Let’s state the obvious first. Aston Villa have already improved on their efforts of last season. You only have to look at the league table, some of their impressive results earlier in the season and the England call-ups for Villa players, for evidence of that.
Progress is the name of the game for Aston Villa and when a club drops over £200m net on players in two seasons, the owners will no doubt be looking for a swifter transition than simply finishing a few places higher in the league than last season.
After Villa’s inconsistent performances and results in 2021, any aspirations of qualifying for Europe this season maybe a little far fetched now, but finishing the season with improved performances and a sense of momentum would certainly be a big positive moving forward.
The Villa owners, their top players and the more ambitious Villa supporters will want the feeling that they are now heading in the right direction to challenge the Premier League’s status quo, rather than just making up the numbers in the league.
In terms of what is possible in a second season back in the Premier League, the bar was set very high with what Leicester City achieved five seasons ago. After Villa dramatically escaped relegation last season though, most Villa supporters would have had realistic expectations for 2020/21. While no one would have been considering Champions League qualification, even after winning the first four games, the way Villa were playing and started the season, certainly raised the bar of what could be possible.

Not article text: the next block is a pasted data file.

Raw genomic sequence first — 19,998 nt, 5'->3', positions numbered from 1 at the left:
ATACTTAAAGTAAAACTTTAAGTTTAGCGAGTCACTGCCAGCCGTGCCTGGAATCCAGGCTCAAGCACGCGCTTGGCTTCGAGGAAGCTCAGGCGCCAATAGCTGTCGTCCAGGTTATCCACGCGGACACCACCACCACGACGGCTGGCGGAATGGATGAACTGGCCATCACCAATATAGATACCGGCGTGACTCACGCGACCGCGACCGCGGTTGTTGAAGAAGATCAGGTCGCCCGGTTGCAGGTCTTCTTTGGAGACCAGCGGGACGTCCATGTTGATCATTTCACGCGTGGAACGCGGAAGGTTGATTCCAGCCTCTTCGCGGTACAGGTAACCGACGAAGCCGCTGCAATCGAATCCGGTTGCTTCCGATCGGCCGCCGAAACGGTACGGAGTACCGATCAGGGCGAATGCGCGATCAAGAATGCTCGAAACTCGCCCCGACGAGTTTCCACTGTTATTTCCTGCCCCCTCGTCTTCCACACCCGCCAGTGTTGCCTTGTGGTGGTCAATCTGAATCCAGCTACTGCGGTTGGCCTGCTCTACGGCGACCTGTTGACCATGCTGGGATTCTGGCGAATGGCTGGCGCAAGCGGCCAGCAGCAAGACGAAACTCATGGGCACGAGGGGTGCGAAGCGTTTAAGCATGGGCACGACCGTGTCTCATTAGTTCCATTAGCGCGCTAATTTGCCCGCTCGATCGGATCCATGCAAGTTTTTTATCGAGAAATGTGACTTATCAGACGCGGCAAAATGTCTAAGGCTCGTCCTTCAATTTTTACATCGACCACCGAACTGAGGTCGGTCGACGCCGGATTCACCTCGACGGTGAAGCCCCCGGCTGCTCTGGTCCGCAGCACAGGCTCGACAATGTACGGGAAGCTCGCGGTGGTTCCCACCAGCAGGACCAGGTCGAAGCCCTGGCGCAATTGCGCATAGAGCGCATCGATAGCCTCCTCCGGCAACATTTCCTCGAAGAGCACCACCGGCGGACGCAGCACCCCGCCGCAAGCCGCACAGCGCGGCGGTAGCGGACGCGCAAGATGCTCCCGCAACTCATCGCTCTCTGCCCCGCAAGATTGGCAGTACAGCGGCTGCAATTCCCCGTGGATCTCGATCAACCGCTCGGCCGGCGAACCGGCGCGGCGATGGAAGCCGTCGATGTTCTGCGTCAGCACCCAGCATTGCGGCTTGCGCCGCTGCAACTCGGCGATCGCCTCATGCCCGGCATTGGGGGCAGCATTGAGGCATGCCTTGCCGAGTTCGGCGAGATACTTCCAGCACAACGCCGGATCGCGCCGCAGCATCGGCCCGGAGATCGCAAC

An outside shot of at least challenging for a Europa League spot was not such an outlandish notion. After all, Wolves managed it instantly upon their recent promotion and the fact many Premier League teams are currently in transition, opens up the field. Then, of course, the pandemic has thrown up a wild card factor to the season too – for example, it’s doubtful that the current champions Liverpool would have lost six home league games on the trot, if there were crowds at Anfield.
Whilst opportunity had knocked for the improving Villa, their potential reward has diminished with their stuttering 2021 form.
Inconsistency and Concern
There’s several mitigating factors that can be factored in, which the MOMS team discuss in the latest podcast episode (140). From hitting the ground running at the start of the season while others found their feet, to Covid outbreaks and teams working Villa out.
Ultimately, though, Villa will be disappointed what has played out on the pitch in 2021 though.
The defence, it has to be said, has continued to be rock solid. It’s maintained high standards since its reincarnation during Project Restart last season. 14 goals conceded in 13 games during 2021, matches the 14 conceded in the 14 league games during 2020 at the start of this season.
In short, the root of Villa’s current issues is the team’s attacking threat seemingly fizzling out in recent months, a subject that has very much been the heart of recent My Old Man Said podcast discussions in recent weeks.
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David Michael – @oldmansaid
Chris Budd – @BUDD_music
Phillip Shaw – @prsgame
My Old Man Said – https://www.myoldmansaid.com
Editor/Producer – David Michael
Music – Philip Marten